by George Looby
When the blue-green algae does bloom it is very likely that someone, somewhere, is going to suffer in some way as a result of this seasonal phenomenon that has been going on for literally millions of years. Whether it is an individual, one of their pets or livestock owned by them, some animal is likely to become ill from drinking water from a source in which a toxic member of the blue-green algae family grows. Not all blue-green algae are toxic but about 200 known species are, so taking a risk by drinking water from a source where the bloom is present is not worth chancing. Toxic blue-green algae are commonly known as cyanobacteria and there are a host of subsets that can produce illness if ingested. Most often the symptoms observed are the result of either nervous system or the liver involvement.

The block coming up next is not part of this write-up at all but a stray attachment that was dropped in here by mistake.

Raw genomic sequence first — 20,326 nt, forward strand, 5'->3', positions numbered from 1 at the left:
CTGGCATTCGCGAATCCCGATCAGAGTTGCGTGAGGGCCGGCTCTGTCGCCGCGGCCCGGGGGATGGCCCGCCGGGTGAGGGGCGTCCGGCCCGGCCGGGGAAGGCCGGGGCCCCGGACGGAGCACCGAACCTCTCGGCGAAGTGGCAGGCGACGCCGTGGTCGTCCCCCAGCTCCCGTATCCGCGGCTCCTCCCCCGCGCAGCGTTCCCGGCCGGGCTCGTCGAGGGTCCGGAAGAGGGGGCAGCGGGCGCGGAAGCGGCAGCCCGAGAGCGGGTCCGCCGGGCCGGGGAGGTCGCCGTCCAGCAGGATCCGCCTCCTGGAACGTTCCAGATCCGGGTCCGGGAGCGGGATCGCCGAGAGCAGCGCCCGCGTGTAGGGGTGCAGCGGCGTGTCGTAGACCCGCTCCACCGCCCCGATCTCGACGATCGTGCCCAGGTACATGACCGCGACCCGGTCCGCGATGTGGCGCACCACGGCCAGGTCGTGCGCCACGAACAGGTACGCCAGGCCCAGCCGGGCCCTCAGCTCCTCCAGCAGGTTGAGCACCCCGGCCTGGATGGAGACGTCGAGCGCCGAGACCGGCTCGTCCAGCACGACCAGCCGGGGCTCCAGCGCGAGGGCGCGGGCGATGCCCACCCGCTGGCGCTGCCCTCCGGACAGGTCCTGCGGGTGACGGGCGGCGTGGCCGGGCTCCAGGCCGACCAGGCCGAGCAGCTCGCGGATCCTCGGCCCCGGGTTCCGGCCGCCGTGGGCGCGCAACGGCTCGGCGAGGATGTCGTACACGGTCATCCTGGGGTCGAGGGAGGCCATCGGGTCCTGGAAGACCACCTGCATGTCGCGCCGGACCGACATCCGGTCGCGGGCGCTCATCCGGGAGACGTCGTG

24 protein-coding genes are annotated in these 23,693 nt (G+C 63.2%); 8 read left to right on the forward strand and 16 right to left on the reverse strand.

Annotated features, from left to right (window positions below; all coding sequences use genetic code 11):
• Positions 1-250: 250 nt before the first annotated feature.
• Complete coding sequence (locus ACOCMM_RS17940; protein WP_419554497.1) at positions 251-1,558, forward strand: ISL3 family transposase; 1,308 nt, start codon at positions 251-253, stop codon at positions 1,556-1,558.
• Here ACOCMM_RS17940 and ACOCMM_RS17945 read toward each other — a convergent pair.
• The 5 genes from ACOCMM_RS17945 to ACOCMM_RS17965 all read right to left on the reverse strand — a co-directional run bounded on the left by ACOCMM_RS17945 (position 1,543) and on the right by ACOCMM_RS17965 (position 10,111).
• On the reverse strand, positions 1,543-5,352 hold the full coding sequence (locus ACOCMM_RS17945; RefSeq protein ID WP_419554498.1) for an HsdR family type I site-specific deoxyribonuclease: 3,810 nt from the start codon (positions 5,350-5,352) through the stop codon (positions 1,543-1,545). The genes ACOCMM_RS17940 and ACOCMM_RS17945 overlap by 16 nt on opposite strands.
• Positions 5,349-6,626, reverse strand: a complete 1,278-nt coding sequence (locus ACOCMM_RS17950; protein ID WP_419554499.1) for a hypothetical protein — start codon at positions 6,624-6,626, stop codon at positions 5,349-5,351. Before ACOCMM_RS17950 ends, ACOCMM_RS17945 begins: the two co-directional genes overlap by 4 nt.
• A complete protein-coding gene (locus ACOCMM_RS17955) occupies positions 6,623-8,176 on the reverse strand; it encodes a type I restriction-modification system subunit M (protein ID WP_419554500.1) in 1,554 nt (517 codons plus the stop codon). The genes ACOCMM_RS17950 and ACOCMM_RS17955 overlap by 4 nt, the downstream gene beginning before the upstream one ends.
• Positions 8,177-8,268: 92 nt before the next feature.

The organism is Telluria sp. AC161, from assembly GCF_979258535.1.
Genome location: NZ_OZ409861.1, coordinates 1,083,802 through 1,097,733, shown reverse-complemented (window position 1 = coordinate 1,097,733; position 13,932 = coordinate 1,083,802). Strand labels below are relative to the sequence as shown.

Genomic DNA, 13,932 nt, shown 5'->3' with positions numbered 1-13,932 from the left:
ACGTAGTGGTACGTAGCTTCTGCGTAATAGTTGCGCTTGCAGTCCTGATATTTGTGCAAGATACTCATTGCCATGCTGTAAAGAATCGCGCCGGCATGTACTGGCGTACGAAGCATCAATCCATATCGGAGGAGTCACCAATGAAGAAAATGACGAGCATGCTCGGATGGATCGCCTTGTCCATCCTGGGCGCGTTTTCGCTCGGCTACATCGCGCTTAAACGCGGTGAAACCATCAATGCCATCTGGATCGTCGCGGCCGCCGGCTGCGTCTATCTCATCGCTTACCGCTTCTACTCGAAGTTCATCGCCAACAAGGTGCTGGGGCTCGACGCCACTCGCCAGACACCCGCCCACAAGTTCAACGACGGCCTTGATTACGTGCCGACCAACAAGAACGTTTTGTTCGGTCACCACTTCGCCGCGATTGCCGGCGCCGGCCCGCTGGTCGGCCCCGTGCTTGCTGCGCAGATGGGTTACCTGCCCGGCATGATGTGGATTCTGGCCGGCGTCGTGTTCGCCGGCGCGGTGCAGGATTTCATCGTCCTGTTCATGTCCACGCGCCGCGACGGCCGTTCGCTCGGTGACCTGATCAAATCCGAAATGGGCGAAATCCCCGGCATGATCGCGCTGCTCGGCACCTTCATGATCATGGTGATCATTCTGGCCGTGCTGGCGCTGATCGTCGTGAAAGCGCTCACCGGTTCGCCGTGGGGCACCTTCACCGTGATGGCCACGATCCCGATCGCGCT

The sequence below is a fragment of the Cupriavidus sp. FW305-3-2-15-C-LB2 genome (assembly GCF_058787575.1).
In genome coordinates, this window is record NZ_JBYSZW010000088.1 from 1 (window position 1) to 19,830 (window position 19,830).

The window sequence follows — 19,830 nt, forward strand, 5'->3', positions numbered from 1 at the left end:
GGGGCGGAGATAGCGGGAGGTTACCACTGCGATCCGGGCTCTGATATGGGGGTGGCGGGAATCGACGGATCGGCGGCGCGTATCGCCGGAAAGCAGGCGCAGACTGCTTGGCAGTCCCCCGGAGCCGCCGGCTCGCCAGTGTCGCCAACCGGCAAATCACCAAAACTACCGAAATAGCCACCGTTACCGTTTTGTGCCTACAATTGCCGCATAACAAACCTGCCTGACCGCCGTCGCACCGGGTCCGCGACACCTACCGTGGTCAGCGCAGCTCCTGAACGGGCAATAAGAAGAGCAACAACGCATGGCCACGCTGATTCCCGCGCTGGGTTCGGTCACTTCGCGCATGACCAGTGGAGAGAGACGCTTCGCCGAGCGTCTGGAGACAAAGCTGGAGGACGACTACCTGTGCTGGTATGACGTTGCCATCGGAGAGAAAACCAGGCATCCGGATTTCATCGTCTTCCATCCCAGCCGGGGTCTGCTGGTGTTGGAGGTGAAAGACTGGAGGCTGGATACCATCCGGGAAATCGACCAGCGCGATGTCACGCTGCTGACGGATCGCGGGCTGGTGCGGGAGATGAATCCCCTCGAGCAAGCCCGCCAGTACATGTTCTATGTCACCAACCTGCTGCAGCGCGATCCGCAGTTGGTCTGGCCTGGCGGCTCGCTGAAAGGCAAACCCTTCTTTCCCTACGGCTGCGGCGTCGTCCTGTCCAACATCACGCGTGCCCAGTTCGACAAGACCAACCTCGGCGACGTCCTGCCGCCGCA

Experts tell us that blue-green algae existed on Earth long before man took his tentative first step on this planet. During the course of its long history it has had the opportunity to modify its growth patterns to meet the ever-changing climatic and other conditions it has encountered. It has survived where other forms of plant life have failed, continuing to cause varying levels of misery wherever it is found. Not all cyanobacteria are harmful, though. Many serve useful roles fertilizing soils, capturing nutrients and releasing oxygen into bodies of water. If the conditions are optimal for the growth of cyanobacteria then the growth of the plants can be impressive, forming colonies that can be quite sizable. The possible effects of these plants run the full range of possibilities from harmless to extremely toxic. The latter group have been given a number of names: blue-green algal toxins, cyanobacterial toxins or cyanotoxins. If water containing toxic cyanobacterial cells is swallowed by an individual or animal it is possible that death may follow within a remarkably short period of time. Even touching or inhaling the fumes of such material may result in illness of a less serious nature.